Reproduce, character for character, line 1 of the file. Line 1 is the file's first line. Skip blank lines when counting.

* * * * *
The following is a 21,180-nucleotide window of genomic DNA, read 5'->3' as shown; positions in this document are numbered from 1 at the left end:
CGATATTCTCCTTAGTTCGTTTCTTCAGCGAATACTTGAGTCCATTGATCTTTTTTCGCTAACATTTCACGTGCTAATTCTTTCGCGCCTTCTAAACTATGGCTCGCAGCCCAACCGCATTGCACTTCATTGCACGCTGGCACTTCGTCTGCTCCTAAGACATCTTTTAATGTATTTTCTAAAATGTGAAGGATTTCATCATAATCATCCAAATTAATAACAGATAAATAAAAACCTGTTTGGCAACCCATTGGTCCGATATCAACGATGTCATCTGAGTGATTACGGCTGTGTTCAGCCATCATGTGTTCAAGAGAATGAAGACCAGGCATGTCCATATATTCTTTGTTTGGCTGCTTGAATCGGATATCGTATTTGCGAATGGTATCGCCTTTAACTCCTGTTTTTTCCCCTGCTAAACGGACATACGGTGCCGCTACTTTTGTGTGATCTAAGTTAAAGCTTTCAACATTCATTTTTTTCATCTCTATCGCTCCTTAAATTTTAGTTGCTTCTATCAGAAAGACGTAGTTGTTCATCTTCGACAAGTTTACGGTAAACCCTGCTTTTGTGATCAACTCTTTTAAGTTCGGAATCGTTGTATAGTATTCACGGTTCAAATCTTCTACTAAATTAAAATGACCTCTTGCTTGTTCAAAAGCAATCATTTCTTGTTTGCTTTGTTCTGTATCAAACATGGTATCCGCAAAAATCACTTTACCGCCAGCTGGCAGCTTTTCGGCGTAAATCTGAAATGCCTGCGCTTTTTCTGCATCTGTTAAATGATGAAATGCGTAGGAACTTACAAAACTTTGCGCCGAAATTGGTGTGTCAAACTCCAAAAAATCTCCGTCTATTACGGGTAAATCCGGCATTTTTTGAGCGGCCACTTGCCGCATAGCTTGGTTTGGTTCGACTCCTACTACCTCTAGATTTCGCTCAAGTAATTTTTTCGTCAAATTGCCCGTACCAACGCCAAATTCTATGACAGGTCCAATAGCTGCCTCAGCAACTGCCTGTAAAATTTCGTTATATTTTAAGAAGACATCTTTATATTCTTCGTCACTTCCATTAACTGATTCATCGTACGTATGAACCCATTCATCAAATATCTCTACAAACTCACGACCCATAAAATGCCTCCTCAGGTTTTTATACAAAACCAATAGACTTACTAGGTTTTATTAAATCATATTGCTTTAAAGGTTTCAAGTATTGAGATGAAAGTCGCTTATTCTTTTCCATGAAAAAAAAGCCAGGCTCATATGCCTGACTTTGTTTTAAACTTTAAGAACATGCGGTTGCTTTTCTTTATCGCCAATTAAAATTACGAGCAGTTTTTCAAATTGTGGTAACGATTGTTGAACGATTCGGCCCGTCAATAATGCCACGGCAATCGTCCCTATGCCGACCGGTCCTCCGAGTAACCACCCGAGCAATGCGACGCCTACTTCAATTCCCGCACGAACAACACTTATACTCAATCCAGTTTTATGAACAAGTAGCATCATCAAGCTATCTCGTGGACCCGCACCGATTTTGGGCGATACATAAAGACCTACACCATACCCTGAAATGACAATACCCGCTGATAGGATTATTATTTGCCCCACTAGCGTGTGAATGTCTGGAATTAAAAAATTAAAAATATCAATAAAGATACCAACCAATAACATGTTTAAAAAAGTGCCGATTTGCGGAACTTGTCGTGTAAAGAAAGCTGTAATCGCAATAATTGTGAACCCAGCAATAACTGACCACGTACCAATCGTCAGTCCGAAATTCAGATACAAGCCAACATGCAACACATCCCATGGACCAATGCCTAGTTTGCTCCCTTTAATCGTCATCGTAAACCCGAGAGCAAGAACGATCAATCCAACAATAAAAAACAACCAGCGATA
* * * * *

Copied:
The following is a 21,180-nucleotide window of genomic DNA, read 5'->3' as shown; positions in this document are numbered from 1 at the left end: